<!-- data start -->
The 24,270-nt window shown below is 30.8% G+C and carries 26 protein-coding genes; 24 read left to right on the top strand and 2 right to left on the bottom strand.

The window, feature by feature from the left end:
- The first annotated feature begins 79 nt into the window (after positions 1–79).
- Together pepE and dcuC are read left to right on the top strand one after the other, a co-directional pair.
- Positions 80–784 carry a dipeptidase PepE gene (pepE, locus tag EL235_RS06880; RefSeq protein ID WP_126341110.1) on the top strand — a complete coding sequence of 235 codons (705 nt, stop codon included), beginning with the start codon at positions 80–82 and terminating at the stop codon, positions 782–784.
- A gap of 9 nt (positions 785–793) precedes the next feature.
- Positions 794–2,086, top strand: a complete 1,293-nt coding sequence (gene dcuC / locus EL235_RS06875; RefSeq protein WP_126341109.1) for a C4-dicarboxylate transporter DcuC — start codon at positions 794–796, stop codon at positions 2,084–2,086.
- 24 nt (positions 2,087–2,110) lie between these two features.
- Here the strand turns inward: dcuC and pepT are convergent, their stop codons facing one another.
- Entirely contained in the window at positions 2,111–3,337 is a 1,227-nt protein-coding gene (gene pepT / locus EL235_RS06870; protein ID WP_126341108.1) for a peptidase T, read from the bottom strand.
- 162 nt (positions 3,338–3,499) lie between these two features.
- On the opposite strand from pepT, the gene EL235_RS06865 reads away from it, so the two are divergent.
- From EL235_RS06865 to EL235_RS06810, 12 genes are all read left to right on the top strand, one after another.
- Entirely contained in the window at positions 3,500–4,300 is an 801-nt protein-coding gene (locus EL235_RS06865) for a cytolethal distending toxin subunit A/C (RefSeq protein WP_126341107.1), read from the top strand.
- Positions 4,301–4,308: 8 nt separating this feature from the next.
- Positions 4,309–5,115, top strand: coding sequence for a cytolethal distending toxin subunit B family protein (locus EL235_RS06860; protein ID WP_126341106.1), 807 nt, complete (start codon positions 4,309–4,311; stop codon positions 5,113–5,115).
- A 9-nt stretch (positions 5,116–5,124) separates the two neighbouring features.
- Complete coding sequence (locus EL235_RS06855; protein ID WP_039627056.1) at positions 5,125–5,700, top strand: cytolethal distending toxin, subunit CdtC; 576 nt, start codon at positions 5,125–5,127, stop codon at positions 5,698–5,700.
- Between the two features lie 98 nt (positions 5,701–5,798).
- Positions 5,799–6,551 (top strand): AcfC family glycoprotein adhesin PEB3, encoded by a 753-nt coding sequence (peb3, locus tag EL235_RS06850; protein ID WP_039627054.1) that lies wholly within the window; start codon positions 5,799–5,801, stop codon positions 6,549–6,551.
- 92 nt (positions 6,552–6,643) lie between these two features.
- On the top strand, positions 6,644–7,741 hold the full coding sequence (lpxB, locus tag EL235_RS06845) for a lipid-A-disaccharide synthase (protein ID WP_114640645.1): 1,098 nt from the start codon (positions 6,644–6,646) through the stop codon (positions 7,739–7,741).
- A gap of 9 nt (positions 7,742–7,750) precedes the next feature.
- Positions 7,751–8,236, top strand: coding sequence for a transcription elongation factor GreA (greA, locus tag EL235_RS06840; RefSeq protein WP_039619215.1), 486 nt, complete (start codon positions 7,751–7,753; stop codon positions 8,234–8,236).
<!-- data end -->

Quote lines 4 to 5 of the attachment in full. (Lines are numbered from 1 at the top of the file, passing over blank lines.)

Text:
- Together pepE and dcuC are read left to right on the top strand one after the other, a co-directional pair.
- Positions 80–784 carry a dipeptidase PepE gene (pepE, locus tag EL235_RS06880; RefSeq protein ID WP_126341110.1) on the top strand — a complete coding sequence of 235 codons (705 nt, stop codon included), beginning with the start codon at positions 80–82 and terminating at the stop codon, positions 782–784.